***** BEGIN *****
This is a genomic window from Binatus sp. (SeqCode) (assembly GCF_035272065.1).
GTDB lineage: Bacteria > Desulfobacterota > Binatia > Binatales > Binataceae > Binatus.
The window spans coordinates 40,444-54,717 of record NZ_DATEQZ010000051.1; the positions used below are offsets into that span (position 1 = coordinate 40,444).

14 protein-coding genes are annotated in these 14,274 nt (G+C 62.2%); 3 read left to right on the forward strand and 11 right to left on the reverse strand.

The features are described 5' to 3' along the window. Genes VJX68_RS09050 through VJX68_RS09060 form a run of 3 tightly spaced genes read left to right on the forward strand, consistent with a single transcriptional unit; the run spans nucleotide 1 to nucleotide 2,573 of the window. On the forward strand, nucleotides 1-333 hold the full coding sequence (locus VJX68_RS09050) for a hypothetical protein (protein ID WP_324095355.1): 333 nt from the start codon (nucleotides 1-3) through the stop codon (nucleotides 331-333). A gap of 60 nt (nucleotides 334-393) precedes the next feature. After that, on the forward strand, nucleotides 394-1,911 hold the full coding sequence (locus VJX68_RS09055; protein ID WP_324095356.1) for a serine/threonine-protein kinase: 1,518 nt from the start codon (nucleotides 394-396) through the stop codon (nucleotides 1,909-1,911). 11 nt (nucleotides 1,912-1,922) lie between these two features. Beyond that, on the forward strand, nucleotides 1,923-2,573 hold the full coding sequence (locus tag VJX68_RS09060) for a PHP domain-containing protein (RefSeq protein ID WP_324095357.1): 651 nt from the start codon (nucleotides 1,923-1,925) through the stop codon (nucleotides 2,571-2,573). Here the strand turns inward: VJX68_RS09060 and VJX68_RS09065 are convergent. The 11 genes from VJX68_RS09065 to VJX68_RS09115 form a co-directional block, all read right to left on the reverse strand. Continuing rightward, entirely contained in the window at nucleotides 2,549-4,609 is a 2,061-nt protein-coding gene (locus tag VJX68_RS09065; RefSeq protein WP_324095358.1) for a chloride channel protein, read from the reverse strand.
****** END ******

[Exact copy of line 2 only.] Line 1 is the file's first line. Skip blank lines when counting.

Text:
GTDB lineage: Bacteria > Desulfobacterota > Binatia > Binatales > Binataceae > Binatus.